In this case you might have $1.5 M in a diversified set of stocks (half of the $1 M you were preserving as if it were your only money plus the extra $1 M you had), with the other half million in bonds and cash investments.  If the market takes a 50% decline at age 56, you would still have $1.3 M or so.  You could then wait for the market to recover, which it most likely would and then some well before you reached 65.  You would have a good chance of seeing that $1.5 M in stocks double at least once before you reached 65, so you could retire with about $4 M, including your returns from bonds.

Once you were in retirement, you could continue the strategy with keeping as much of the account in wealth-preservation, modest growth mode as needed to cover your needs and leave the rest invested.  When the stock market did well, you could use a portion of returns from the stock portfolio to do extra things like travel or fund college accounts for grandchildren.  When there were market downturns, you could just adjust the wealth preservation portion as needed and leave the rest invested, waiting for the recovery.  With a little extra savings, you can take the banker’s offer and be able to go for the million dollar case too!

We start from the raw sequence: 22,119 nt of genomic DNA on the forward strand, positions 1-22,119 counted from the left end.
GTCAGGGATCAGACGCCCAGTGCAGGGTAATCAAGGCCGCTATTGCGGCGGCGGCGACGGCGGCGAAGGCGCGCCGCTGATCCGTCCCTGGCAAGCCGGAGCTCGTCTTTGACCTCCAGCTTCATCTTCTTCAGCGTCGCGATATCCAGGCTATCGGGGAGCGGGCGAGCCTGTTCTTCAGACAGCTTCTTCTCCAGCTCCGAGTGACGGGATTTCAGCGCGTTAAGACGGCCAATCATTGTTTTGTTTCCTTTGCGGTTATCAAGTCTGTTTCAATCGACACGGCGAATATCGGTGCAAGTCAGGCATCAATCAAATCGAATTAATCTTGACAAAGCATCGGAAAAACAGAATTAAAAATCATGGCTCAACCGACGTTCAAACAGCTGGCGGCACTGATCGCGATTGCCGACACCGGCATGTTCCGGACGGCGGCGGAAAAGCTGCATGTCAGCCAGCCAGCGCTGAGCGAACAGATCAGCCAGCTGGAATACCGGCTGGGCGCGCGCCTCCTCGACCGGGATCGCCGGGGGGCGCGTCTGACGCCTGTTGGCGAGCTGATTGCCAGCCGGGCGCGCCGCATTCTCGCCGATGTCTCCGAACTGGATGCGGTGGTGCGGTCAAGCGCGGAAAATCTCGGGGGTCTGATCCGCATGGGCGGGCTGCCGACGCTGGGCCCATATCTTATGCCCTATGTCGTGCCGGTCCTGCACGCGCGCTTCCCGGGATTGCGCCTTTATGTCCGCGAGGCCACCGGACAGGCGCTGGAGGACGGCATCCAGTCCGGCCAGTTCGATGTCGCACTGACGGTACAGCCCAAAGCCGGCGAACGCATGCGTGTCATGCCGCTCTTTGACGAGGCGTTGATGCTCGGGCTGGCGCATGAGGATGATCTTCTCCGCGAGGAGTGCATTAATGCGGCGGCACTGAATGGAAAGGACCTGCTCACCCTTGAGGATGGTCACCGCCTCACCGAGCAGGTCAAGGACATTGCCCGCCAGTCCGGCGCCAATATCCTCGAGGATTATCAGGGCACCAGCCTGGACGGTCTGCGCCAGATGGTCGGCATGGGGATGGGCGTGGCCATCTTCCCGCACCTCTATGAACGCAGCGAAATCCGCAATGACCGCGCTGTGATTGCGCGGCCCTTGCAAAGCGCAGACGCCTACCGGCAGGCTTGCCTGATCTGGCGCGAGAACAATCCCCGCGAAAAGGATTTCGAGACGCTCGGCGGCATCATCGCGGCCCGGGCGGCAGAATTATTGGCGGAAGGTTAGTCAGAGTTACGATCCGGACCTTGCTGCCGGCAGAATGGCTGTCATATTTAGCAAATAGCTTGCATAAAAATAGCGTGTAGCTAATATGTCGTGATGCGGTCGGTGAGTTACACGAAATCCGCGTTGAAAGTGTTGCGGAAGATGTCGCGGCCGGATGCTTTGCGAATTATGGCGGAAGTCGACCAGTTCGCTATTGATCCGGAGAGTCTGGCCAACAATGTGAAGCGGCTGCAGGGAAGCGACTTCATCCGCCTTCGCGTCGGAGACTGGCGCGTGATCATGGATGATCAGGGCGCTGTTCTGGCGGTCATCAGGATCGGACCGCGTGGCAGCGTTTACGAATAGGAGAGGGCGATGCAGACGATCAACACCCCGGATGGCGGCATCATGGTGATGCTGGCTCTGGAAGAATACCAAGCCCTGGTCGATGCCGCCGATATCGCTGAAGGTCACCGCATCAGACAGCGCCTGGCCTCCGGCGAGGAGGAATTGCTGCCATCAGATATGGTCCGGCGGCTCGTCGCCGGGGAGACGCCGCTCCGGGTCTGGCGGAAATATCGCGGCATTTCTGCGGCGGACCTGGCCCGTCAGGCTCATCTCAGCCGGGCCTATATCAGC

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Disclaimer: This blog is not meant to give financial planning or tax advice. It gives general information on investment strategy, picking stocks, and generally managing money to build wealth. It is not a solicitation to buy or sell stocks or any security. Financial planning advice should be sought from a certified financial planner, which the author is not. Tax advice should be sought from a CPA. All investments involve risk and the reader as urged to consider risks carefully and seek the advice of experts if needed before investing.